"Being pushed through the birth canal squeezes fluid from their lungs, so babies delivered vaginally tend to have fewer respiratory issues," explains OB-GYN Bonnie Wise, M.D., an associate professor at the Northwestern University Feinberg School of Medicine in Chicago.
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Perhaps the best reason to avoid a nonessential C-section for your first baby is so you aren't forced to have a second—or third—surgery. The potential risks associated with pregnancy after a C-section and with repeat Cesareans are serious.
For example, uterine scarring from a previous C-section leads to a much higher risk of placenta previa (when the placenta partially or entirely covers the cervix) and placenta accreta (when the placenta burrows into the uterine muscle rather than simply attaching to the lining). Both conditions can trigger lifethreatening hemorrhage in the mother, either during labor or after giving birth.
These and other risks increase substantially with each successive C-section, no small concern given that the adage "once a Cesarean, always a Cesarean" is still a reality in the United States today. Some 91 percent of moms who delivered via C-section the first time end up having a Cesarean again rather than a VBAC (vaginal birth after Cesarean).
"I think we've minimized how advantageous it is for mothers and families to have an initial vaginal birth," says John M. Thorp, Jr., M.D., a professor of OB-GYN at the University of North Carolina at Chapel Hill School of Medicine.
"It used to be that C-sections were done to save the life of the mother or baby. But the standards for doing them are being lowered, and malpractice has a lot to do with it," says Maureen Corry, M.P.H., executive director of Childbirth Connection, a nonprofit childbirth advocacy organization.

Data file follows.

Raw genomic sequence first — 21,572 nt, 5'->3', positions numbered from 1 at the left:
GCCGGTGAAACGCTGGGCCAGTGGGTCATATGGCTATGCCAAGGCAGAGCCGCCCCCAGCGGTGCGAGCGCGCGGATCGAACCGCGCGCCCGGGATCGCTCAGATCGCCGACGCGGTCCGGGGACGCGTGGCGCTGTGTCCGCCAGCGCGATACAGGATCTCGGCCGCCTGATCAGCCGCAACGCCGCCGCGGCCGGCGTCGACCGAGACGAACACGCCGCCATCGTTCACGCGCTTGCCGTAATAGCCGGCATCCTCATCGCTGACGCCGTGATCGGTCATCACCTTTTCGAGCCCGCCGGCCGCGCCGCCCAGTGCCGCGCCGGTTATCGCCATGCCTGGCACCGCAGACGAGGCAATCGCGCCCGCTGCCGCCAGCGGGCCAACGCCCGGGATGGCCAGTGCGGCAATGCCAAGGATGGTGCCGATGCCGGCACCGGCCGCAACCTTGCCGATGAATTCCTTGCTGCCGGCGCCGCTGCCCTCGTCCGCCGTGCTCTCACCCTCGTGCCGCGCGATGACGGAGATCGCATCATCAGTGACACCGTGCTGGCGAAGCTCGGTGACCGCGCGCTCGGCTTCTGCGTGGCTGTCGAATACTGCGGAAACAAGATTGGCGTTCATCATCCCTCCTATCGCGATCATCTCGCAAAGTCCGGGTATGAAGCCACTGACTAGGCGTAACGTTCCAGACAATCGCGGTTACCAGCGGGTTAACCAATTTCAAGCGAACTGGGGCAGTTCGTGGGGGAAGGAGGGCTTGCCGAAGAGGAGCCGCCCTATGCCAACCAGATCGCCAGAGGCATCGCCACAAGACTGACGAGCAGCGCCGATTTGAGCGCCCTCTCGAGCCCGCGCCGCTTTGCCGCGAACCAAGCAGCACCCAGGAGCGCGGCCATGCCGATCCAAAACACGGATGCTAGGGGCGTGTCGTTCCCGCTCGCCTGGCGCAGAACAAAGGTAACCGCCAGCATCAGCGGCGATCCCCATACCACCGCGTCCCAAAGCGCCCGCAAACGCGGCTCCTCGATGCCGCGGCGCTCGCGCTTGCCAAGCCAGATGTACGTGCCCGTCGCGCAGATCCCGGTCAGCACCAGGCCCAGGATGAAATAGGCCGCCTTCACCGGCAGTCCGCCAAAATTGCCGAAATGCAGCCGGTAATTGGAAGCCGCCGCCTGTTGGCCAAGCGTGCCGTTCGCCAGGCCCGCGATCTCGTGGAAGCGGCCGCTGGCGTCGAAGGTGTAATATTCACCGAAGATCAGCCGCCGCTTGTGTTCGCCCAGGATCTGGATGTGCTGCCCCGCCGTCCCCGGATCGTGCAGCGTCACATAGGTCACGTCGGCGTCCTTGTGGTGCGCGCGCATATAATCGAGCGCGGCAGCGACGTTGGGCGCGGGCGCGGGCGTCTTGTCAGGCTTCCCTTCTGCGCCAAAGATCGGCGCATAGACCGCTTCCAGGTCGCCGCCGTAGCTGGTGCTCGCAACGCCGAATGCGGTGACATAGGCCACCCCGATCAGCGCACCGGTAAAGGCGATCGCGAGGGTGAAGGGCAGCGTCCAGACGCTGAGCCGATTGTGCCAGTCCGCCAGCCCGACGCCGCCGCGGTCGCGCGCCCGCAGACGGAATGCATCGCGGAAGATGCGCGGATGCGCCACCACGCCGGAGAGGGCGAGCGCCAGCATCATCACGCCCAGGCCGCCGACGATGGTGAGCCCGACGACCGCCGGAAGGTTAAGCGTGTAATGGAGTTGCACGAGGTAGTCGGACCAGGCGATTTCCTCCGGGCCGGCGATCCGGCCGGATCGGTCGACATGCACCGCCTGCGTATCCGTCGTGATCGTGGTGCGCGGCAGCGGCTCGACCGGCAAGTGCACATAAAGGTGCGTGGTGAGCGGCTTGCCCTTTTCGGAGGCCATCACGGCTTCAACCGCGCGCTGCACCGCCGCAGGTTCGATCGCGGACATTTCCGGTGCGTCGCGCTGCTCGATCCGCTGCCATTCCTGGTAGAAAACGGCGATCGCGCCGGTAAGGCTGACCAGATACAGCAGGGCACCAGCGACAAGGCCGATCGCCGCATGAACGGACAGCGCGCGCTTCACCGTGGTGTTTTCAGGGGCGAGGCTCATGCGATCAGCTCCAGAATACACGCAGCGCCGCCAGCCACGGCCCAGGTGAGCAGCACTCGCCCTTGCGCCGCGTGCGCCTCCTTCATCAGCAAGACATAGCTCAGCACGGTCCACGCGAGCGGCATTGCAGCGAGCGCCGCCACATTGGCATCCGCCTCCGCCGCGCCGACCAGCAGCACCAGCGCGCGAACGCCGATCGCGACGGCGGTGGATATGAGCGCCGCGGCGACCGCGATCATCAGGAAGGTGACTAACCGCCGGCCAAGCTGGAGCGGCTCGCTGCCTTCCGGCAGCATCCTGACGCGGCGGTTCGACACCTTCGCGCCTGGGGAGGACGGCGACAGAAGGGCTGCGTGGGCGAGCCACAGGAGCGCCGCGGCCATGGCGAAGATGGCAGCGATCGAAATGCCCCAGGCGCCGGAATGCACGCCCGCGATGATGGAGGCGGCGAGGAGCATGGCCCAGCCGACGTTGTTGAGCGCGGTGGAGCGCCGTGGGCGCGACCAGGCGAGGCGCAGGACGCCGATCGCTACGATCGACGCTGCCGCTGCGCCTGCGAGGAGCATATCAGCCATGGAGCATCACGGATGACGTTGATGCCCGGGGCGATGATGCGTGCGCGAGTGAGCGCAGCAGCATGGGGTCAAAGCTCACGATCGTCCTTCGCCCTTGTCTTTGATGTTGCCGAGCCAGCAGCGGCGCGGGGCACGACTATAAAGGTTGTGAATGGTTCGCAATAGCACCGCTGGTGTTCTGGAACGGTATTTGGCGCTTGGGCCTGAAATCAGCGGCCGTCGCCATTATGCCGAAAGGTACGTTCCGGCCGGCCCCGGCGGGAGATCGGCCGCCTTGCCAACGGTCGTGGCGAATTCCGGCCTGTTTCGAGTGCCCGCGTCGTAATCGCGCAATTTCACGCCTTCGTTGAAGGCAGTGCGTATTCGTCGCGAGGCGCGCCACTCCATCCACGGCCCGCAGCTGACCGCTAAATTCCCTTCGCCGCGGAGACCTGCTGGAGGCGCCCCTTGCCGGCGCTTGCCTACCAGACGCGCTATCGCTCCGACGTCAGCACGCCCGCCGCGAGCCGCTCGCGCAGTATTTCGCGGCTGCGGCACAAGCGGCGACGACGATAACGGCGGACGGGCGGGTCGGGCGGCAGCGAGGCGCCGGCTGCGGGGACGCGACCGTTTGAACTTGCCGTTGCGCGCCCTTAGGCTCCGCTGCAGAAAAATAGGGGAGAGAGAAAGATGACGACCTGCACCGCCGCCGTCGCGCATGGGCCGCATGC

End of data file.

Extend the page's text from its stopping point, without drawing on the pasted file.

Many doctors agree. "The threat of a lawsuit is in the front of my mind," says Miami obstetrician Randy Fink, M.D. "If something goes wrong with a vaginal birth, the first question you're going to be asked is: 'Why didn't you do a C-section?' " Our litigious environment, he says, means that "some women have C-sections that may be a quick jump to the knife."
RELATED: How Many C-Sections Can You Have?
These days, doctors are also much more likely than in the past to turn to C-section for breech babies, twins and cases of lengthy labors. The trend, Thorp suggests, is partly due to a profession- wide "loss of skill and confidence." When doctors aren't accustomed to delivering vaginally in all but the easiest situations, the C-section cycle perpetuates itself.
As even Declercq, a vaginal-birth advocate, points out: If your doctor isn't confident and experienced with vaginal births, "you don't want this person delivering your baby vaginally."